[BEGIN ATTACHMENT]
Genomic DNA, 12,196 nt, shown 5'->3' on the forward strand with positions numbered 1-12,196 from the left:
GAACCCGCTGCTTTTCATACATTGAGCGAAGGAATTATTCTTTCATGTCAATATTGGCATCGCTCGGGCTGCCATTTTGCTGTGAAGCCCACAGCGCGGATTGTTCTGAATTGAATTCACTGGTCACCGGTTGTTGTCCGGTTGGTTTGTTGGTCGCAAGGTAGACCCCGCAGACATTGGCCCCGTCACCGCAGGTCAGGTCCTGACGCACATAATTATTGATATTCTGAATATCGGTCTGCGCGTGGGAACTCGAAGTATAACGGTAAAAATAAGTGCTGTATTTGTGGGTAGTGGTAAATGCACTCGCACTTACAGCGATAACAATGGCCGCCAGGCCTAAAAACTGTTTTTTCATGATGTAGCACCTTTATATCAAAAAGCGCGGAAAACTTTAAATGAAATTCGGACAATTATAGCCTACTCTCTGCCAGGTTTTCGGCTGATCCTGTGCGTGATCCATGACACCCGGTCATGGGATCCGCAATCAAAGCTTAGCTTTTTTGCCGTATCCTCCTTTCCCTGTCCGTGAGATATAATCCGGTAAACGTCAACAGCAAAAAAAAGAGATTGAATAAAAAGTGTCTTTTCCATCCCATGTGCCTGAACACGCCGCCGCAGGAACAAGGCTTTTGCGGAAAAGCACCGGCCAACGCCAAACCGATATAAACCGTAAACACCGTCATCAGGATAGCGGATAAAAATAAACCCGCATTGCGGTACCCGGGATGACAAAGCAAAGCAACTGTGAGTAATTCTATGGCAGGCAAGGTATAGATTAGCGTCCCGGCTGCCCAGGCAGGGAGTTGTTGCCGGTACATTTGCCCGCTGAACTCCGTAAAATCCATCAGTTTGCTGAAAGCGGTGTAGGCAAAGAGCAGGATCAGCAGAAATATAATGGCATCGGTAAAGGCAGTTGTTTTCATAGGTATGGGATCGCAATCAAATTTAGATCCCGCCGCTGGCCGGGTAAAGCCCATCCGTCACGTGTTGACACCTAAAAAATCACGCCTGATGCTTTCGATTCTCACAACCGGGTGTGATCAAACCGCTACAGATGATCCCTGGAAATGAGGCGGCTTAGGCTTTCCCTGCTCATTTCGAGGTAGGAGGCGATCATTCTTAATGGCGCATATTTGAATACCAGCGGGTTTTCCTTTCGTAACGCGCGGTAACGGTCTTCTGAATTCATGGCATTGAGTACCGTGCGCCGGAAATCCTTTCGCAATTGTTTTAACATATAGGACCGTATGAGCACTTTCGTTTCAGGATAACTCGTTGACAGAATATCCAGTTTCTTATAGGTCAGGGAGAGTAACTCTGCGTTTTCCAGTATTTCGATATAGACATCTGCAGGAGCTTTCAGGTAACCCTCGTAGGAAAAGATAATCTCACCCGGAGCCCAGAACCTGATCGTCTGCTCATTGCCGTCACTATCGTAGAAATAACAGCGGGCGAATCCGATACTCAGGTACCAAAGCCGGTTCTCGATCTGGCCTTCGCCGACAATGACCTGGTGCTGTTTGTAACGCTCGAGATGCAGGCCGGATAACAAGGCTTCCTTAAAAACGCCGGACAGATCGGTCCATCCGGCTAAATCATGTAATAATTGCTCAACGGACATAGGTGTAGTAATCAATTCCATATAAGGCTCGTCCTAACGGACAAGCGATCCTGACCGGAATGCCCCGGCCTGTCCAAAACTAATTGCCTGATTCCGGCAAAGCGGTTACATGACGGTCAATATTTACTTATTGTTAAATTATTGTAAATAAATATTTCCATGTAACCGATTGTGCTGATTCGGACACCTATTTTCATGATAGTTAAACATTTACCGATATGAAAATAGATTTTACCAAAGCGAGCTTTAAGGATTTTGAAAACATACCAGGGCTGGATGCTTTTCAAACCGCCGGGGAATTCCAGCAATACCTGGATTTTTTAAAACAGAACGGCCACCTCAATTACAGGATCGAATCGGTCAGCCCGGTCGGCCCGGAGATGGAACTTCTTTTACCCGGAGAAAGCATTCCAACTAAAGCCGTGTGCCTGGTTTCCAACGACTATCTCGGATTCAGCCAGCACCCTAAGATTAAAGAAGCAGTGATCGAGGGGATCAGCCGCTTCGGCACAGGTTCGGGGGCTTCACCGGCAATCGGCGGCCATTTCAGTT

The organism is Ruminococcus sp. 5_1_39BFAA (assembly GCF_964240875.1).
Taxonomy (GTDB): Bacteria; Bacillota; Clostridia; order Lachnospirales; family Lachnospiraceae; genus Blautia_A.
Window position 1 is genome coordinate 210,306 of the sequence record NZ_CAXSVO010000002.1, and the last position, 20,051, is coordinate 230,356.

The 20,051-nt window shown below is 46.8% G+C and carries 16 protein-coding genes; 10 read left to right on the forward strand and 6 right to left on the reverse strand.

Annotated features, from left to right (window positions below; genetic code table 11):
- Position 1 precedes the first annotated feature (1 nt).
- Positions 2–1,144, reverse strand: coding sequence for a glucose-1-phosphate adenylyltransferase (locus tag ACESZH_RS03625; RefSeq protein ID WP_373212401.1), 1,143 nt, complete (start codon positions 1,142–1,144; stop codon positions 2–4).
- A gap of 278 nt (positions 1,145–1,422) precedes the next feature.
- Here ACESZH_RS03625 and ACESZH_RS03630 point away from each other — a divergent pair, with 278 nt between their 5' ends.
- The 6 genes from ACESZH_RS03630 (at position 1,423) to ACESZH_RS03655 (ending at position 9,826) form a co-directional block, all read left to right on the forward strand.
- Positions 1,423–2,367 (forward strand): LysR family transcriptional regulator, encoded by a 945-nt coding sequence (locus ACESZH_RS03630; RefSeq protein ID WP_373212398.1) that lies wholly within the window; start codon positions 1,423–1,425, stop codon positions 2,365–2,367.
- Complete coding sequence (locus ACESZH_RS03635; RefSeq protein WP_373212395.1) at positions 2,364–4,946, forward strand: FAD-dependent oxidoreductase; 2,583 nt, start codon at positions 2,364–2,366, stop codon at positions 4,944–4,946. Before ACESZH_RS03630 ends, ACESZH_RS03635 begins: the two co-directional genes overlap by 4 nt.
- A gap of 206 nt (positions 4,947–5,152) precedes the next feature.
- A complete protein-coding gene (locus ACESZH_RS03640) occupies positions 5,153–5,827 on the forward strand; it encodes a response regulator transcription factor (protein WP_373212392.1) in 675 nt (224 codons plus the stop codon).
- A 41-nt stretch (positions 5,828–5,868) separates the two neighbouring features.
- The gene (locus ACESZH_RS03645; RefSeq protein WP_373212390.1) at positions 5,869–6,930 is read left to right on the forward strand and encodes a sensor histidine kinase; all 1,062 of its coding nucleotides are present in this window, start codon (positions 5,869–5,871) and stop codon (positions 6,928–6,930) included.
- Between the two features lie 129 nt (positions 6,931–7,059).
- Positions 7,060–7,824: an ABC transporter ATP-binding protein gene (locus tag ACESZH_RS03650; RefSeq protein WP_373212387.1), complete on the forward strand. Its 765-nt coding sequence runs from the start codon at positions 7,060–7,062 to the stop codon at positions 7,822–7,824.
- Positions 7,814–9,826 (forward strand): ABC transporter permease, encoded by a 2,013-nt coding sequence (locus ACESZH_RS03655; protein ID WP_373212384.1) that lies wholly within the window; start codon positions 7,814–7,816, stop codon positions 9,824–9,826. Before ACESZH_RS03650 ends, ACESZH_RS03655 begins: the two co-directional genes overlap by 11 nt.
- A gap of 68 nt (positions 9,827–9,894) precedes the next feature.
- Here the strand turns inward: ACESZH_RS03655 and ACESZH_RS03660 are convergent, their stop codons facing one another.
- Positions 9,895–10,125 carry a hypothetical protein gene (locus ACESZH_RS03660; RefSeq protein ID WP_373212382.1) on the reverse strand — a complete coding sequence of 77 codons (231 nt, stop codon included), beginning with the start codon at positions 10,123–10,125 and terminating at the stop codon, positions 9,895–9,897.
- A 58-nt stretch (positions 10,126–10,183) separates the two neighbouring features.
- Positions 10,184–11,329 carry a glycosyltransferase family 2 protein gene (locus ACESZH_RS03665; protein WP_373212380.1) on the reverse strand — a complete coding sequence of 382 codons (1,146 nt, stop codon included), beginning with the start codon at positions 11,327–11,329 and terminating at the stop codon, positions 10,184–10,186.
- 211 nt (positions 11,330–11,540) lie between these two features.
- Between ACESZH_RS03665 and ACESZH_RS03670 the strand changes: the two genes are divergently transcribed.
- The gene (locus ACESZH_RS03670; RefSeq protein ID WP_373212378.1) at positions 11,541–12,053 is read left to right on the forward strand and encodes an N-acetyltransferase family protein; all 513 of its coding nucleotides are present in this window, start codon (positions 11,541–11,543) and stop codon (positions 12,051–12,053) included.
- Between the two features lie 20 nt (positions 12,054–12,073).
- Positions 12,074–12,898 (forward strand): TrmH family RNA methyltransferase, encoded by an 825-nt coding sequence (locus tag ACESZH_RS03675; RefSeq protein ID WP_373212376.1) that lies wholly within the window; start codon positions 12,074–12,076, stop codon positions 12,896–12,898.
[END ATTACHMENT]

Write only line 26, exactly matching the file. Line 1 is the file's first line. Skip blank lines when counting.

- Positions 10,184–11,329 carry a glycosyltransferase family 2 protein gene (locus ACESZH_RS03665; protein WP_373212380.1) on the reverse strand — a complete coding sequence of 382 codons (1,146 nt, stop codon included), beginning with the start codon at positions 11,327–11,329 and terminating at the stop codon, positions 10,184–10,186.